But enough damage had been done. Jones didn’t have to go through the ordeal of a trial – as illustrated at left – but he was ostracized by Russian society. That included the Empress Catherine, who was “finished with him.” (Notwithstanding the intensity and originality of “her own sexual appetites.”)
And aside from all that, Catherine had hired a number of former British officers, all of whom “refused to serve under the Pirate Jones.” So in the end, in the “late summer of 1789, Jones left Russia, still resplendent in his beribboned white uniform, but shunned and disgraced.”
From which we can glean at least two key object lessons. One is that many of our hardest-fighting heroes – like John Paul Jones – also have a “penchant for the ladies.” (Which can ofttimes be their undoing in civilian life.) Yet another is that – as a nation – we tend to tear down the very heroes that we build up. (See e.g. Why Do We Build-Up & Then Tear-Down Our Heroes?)
In the case of John Paul Jones, it took more than a century after he died – not until July 1905 – that his body was finally returned to his adopted homeland – the one that he’d fought so hard for – and given a decent burial. (In Annapolis, site of the Naval Academy.)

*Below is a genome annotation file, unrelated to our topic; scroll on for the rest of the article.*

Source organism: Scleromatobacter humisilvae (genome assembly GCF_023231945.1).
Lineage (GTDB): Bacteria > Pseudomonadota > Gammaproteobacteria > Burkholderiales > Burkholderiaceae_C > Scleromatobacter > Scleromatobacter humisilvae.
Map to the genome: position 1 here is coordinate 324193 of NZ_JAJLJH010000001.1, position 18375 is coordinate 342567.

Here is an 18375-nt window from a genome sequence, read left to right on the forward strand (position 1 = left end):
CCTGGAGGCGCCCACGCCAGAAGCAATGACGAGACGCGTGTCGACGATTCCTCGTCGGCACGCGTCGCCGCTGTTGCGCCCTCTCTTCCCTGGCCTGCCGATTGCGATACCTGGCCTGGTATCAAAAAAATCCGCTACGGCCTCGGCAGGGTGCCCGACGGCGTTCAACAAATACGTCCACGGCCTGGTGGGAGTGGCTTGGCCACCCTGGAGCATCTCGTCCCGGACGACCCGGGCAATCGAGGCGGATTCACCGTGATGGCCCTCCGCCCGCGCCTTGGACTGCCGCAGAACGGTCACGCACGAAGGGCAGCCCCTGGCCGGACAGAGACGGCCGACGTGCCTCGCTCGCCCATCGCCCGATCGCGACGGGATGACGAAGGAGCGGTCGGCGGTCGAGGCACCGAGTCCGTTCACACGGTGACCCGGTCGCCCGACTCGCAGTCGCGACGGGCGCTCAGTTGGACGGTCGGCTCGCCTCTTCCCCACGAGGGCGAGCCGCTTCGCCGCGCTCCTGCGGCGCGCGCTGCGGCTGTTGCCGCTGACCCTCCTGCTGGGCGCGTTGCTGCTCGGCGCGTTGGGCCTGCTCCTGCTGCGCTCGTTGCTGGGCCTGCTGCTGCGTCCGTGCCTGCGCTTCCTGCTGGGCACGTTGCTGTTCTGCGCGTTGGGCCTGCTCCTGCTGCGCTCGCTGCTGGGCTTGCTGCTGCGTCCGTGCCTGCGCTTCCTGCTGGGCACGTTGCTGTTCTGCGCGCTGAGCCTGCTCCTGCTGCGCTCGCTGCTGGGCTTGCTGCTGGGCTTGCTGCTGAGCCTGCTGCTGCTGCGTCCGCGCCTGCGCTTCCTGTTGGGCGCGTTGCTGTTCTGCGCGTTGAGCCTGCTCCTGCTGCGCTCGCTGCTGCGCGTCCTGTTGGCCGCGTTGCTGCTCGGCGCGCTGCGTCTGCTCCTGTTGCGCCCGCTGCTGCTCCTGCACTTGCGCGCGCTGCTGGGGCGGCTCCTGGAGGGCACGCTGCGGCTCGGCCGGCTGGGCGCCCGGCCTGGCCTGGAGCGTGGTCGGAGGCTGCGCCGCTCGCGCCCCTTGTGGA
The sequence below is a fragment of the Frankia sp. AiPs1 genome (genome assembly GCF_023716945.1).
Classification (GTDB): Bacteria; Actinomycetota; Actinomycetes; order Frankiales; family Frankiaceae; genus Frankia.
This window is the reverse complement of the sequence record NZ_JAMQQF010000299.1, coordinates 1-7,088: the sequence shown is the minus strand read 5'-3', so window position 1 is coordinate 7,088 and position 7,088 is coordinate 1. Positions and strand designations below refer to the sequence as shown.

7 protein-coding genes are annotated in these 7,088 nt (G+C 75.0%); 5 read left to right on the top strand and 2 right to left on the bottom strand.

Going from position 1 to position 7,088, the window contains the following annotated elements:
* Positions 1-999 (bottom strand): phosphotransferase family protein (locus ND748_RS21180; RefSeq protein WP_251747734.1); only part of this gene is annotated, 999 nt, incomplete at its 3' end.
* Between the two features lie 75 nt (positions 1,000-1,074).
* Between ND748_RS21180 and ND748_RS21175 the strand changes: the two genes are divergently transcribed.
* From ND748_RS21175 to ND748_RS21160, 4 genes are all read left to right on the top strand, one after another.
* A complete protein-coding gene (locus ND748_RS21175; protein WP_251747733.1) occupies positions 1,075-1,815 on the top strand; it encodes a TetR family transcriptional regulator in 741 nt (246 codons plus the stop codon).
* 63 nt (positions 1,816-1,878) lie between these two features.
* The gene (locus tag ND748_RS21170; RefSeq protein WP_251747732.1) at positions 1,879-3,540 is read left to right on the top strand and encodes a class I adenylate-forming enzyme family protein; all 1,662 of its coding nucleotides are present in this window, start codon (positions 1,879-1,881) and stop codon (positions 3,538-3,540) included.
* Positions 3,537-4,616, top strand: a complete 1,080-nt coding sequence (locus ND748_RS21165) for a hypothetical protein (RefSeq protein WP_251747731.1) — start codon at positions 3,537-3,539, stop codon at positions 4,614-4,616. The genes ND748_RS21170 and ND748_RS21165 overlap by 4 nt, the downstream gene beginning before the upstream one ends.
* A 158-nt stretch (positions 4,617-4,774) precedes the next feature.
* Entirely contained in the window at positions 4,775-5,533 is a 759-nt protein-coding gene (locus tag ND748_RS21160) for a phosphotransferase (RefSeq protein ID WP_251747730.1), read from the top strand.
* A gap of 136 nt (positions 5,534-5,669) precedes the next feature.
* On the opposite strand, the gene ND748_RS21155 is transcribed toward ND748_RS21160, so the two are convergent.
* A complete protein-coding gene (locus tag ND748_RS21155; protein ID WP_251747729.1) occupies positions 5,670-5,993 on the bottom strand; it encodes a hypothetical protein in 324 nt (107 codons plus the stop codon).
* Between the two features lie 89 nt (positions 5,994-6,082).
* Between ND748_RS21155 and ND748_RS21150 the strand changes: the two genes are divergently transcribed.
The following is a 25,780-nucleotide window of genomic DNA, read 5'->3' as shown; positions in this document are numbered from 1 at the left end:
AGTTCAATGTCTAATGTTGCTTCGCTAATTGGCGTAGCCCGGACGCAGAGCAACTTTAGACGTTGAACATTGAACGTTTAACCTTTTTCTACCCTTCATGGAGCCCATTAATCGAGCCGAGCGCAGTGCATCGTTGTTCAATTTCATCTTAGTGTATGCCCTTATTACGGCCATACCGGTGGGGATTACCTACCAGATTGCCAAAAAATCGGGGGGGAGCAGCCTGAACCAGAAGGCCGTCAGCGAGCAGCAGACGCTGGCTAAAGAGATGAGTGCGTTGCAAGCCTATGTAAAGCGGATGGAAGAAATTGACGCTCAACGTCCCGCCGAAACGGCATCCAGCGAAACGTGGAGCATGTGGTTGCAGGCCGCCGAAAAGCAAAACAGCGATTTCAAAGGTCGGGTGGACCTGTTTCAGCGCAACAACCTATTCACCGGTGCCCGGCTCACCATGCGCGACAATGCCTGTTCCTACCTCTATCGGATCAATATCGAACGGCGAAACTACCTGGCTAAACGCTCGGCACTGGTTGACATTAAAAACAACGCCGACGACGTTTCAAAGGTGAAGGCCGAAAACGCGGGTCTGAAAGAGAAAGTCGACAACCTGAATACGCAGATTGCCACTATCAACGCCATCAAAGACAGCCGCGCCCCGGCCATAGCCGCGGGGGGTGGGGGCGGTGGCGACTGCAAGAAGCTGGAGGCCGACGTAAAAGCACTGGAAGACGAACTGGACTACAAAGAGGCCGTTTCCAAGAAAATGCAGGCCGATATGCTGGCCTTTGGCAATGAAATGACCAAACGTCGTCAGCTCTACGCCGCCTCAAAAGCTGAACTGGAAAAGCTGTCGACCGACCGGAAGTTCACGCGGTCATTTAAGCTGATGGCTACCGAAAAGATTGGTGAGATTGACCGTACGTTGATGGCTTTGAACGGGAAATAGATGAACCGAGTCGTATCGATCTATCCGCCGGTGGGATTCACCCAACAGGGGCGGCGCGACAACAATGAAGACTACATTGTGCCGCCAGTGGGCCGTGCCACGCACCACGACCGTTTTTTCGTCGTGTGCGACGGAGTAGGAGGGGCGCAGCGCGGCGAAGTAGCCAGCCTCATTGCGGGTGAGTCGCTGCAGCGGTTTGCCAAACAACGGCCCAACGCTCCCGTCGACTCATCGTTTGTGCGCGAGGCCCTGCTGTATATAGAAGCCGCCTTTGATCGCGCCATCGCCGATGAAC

And then only because “Teddy Roosevelt needed a hero…”
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The upper image is courtesy of John Paul Jones – Wikipedia, the free encyclopedia.
The caption for the upper image: “Paul Jones the Pirate,’ British caricature.”
(Note that a caricature is a “rendered image showing the features of its subject in a simplified or exaggerated way… In literature, a caricature is a description of a person using exaggeration of some characteristics and oversimplification of others… Caricatures can be insulting or complimentary and can serve a political purpose…”)
The Wikipedia article also included the image at left, with the caption: “John Paul Jones and John Barry, honored on U.S. Postage, Navy Issue of 1937.” Note that Barry is one of at least three men – including Jones – in the running for the title of “Father of the American Navy.” See for example Commodore John Barry, Father of the American Navy, and also Joshua Humphreys, “Father of the American Navy.”